An astonishing discovery made during recent research took place. The scientists decoded the plant communication system for the first time and found out the once a plant is wounded it sends calcium signals to its other parts to warn about the possibility of an upcoming attack.
In a short video released by the researchers, we can see a caterpillar eating up a leaf. Shortly afterward, a bright fluorescent light emerging from the base of the leaf severed from the rest of the plant is transmitted to the rest of the plant. That’s the signal via which the plant is warning its part that a potential attack would come.
“For decades, it’s been known that leaf damage, inflicted by mechanical wounding or caterpillar munching, rapidly activates defense responses in distant, undamaged leaves of the plant. But what triggers this rapid response has largely remained a mystery,” said Gregg Howe from the Michigan State University Foundation.
Plant communication system decoded for the first time
Once a leaf is wounded, an electrical charge emanates across the plant to warn other parts regarding possible threats. The phenomenon baffled the scientists until now, but the researchers found out that calcium was involved.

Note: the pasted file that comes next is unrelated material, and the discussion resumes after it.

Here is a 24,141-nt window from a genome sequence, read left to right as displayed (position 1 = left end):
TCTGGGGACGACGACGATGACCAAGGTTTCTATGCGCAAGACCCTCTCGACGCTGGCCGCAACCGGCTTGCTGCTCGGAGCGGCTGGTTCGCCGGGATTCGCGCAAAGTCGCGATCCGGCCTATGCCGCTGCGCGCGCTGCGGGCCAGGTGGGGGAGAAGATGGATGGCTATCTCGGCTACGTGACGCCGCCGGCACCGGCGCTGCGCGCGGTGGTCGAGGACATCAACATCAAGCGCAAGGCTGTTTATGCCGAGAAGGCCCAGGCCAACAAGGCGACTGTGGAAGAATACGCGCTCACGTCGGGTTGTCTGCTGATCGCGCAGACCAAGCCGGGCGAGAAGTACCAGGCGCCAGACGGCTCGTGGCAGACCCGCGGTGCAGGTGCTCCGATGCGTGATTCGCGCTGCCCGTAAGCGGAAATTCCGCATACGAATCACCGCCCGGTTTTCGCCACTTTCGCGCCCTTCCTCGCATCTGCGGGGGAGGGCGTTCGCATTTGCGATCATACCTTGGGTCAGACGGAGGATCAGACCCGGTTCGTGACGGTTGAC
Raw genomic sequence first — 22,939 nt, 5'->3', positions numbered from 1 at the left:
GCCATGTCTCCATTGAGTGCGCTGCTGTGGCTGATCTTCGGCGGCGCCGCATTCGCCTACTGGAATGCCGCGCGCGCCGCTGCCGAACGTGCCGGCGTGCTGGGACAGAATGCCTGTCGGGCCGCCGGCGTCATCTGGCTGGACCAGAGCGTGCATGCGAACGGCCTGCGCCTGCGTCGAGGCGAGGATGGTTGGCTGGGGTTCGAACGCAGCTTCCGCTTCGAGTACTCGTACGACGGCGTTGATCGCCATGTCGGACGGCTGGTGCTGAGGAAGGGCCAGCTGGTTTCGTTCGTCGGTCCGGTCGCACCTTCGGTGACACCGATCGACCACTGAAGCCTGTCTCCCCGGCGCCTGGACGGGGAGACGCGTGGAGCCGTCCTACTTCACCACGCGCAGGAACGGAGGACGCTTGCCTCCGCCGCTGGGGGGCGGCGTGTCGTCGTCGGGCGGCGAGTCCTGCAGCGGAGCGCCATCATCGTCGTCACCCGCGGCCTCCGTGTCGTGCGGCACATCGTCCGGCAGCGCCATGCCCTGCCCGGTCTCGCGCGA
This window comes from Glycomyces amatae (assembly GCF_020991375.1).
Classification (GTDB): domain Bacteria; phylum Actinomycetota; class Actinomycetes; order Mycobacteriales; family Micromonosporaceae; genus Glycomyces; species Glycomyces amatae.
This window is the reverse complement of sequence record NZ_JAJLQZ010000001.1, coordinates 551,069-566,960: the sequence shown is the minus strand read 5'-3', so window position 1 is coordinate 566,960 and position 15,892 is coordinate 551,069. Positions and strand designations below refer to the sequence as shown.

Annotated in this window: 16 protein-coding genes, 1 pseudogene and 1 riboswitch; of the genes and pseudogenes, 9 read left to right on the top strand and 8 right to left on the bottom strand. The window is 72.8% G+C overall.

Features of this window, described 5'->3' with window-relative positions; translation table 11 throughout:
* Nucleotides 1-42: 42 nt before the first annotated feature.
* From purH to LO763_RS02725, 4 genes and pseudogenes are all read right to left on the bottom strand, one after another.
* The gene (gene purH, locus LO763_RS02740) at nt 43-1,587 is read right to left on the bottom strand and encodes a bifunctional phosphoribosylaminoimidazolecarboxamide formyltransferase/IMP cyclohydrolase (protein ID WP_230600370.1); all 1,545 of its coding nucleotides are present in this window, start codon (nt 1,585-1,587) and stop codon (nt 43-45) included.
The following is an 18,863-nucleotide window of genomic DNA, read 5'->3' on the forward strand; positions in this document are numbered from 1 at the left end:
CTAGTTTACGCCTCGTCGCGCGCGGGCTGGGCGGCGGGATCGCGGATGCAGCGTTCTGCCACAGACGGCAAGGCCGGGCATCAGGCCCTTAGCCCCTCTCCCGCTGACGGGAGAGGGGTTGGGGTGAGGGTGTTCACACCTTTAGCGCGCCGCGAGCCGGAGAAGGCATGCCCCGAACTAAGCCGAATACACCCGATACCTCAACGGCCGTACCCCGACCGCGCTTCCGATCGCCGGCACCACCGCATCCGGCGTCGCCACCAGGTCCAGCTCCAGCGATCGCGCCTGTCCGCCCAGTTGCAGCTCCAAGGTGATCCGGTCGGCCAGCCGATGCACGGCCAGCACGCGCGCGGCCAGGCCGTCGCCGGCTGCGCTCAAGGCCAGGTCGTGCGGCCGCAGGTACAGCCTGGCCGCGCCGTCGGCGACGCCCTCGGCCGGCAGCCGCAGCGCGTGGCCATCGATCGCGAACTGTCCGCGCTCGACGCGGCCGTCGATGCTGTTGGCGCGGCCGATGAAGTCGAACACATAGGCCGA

After modifying a plant to create a protein that fluoresces in contact with calcium, the scientists were able to notice that indeed the plant communication system uses calcium to signal the tissues regarding a possible threat. Additionally, the researchers also recorded high levels of jasmonate, a defense hormone.
“We often think of plants as being passive and at the mercy of their environment. My jaw literally dropped when I first saw these videos from the Gilroy lab as they beautifully illustrate how active and complex plants really are,” Gregg Howe said.
Thanks to this recent research, we now have the proof of something the scientists already thought about. Namely, plants feel, and the so-called plant communication system is more sophisticated than initially imagined.
Jasmine holds a Master’s in Journalism from Ryerson University in Toronto and writes professionally in a broad variety of genres. She has worked as a senior manager in public relations and communications for major telecommunication companies, and is the former Deputy Director for Media Relations with the Modern Coalition. Jasmine writes primarily in our LGBTTQQIAAP and Science section.